Stroke Prevention Guidelines Look at Carotid Artery Treatments
Updated guidelines also focus on cholesterol and blood pressure control.
If you have ever had a stroke or transient ischemic attack (TIA, a temporary event with stroke-like symptoms that does not cause lasting brain damage), your doctor has probably told you that your risk for a subsequent cerebrovascular event is higher than it would be for someone who has never experienced one.
With that in mind, the American Heart Association (AHA) and American Stroke Association (ASA) recently updated their guidelines for the prevention of secondary strokes. The recommendations focus on minimizing the factors that comprise metabolic syndrome, careful use of antiplatelet drug therapy and treatment of narrowed carotid arteries, which are often implicated in ischemic strokes—those caused by blockage in the arteries carrying oxygen-rich blood to the brain.
Cleveland Clinic neurologist and stroke specialist Stefan Dupont, MD, says secondary stroke prevention should also be geared toward the cause, if known, of your first stroke. About 800,000 Americans suffer a stroke annually, and about one in four of those events are recurrent strokes, he says.
"A TIA or a stroke is never an isolated event," Dr. Dupont says. "After the first stroke, the risk of having another one is increased by four percent the first month, 12 percent the first year and 30 percent by five years. The more precise risk of stroke recurrence depends on the cause of the first stroke, so treatment modalities aimed at reducing the risk of stroke recurrence may be different in each case."
Dr. Dupont adds that, despite the best efforts of physicians, a cause of stroke or TIA cannot be determined in about 30 percent of patients.
But a good place to start looking is at the health of the carotid arteries, which run up both sides of the neck to connect with smaller arteries in the brain.
Carotid Artery Treatment
The carotid arteries carry oxygen-rich blood to the brain, but narrowing of those arteries can present significant stroke risks. The new guidelines suggest that carotid angioplasty, a minimally invasive procedure that places a stent in the narrowed portion of the artery, may be an effective alternative for stroke survivors who are facing carotid artery stenosis. Surgically opening up a carotid artery and removing the plaque inside is a procedure called an endarterectomy.
Dr. Dupont notes that a patient with carotid artery narrowing is also likely to have coronary artery disease and reduced cardiac reserve.
"Surgery under general anesthesia is not without risk," he explains. "Carotid artery stenting provides an alternative to carotid endarterectomy for the treatment of high-grade carotid stenosis. The procedure is less-invasive, requires only local anesthetics and reduces the risk of cranial nerve damage."
Dr. Dupont adds, however that the long-term durability of carotid artery stenting hasn’t been established. Carotid endarterectomy is preferred if it can be done safely.
Among the cornerstones of stroke prevention are lifestyle adjustments aimed at controlling several risk factors. In addition to the secondary stroke prevention guidelines updated in 2010, the AHA and ASA also updated their primary stroke prevention guidelines to help protect against a first-time event.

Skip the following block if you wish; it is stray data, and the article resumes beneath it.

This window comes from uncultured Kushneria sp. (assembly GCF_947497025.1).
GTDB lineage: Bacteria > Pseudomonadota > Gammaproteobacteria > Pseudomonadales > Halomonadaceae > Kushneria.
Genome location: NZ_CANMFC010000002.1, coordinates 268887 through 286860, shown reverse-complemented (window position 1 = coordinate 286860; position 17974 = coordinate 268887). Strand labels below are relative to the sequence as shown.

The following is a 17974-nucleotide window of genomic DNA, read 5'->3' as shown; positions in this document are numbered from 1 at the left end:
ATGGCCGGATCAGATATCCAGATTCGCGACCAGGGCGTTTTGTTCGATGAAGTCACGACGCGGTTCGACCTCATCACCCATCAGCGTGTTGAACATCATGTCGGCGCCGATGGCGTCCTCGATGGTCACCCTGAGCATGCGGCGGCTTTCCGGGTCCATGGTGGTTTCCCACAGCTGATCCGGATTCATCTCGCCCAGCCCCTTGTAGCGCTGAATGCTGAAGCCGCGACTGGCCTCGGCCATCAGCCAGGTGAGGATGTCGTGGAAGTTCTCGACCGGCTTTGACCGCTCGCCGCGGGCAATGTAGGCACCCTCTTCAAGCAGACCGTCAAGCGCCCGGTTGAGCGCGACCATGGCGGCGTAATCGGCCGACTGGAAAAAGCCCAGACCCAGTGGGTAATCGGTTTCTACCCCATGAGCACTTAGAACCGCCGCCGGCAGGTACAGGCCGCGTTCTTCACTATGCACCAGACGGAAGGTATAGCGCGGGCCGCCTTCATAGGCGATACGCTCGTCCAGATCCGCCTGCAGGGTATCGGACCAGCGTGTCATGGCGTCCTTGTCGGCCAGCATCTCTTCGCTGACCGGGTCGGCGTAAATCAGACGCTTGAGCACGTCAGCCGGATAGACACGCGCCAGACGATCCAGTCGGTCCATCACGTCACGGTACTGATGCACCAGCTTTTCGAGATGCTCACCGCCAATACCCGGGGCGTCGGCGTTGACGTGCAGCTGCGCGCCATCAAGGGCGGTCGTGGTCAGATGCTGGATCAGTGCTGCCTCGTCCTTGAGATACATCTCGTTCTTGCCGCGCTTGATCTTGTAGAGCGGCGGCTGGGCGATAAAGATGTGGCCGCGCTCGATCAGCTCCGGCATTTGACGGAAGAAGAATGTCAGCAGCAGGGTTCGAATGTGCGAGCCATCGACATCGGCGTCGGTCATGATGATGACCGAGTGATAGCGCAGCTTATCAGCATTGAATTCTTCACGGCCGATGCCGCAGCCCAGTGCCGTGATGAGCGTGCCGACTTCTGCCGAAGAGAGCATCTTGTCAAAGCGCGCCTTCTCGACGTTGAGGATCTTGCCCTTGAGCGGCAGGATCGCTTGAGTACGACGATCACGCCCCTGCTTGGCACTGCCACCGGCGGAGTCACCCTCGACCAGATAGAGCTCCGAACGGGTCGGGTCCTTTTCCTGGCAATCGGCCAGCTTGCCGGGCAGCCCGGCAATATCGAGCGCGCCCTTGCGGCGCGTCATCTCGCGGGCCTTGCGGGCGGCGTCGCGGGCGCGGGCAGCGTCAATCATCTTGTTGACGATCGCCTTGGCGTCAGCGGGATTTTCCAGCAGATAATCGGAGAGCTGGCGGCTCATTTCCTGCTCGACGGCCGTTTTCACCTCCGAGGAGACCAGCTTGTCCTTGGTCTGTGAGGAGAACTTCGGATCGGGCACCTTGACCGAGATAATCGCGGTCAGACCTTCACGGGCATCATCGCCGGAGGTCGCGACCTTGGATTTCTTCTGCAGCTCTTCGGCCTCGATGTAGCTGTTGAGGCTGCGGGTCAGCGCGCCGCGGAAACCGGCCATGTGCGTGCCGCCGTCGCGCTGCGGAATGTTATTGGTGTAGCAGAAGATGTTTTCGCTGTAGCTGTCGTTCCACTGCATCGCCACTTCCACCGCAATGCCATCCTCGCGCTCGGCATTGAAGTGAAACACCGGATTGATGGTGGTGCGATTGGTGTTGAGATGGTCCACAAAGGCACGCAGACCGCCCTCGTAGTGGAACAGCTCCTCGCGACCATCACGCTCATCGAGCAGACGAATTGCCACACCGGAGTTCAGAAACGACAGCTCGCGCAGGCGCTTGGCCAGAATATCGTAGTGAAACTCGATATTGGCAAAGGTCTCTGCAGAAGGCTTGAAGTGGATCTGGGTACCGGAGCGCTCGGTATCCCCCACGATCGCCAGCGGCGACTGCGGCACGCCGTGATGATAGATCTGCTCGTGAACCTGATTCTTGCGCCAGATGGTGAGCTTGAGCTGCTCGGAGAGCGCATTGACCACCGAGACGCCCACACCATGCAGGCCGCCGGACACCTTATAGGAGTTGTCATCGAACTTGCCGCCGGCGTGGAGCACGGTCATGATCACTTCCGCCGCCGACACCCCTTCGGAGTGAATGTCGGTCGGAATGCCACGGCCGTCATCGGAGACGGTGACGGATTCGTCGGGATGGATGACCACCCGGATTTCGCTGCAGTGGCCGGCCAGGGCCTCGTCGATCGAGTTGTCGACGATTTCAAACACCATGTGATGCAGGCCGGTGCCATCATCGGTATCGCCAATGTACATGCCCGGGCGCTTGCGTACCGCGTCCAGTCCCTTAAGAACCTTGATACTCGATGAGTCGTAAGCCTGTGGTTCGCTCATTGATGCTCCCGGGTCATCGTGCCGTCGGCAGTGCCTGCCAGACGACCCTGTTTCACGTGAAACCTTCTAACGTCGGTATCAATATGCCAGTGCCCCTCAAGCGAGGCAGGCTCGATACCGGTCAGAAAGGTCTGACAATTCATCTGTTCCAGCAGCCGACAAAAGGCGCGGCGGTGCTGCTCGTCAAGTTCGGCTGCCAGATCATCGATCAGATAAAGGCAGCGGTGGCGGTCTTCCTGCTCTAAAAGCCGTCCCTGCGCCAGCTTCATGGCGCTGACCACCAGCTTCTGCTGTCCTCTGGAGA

In both sets of recommendations, individuals are urged to manage the factors that comprise metabolic syndrome, a cluster of risk factors such as high blood pressure, abnormal cholesterol levels, excess fat around the waist and high blood sugar levels.
Having metabolic syndrome increases your odds of a heart attack, stroke or developing diabetes. The guidelines suggest that screening individuals for metabolic syndrome may not be as effective as addressing individual risk factors.
"Each component by itself is a risk factor, so classification of patients according to metabolic syndrome doesn’t seem to add much value in the estimation of stroke risk, as long as the individual components are properly addressed," Dr. Dupont says. "And weight loss leads to improvement in all features of metabolic syndrome."
Though lifestyle adjustments and proactive carotid artery treatments are keys to secondary stroke prevention, medications, specifically antiplatelet agents, are essential forms of treatment for most stroke survivors and anyone else at high risk of a cerebrovascular event.
Dr. Dupont notes that antiplatelet drugs reduce the relative risk of stroke recurrence and that the combination of aspirin and dipyridamole (Aggrenox) seems to be more effective than aspirin alone.
The guidelines stress the importance of medical therapy tailored to each individual patient’s needs and overall health concerns.
Dr. Dupont notes that other medical conditions may influence what drugs are appropriate, based on the risks of side effects and other drug interactions.
"Selection from among FDA-approved agents is mainly based on relative effectiveness, side effects,costs, patient characteristics and patient preference," he says. "This leads to a great degree of treatment variability among stroke patients."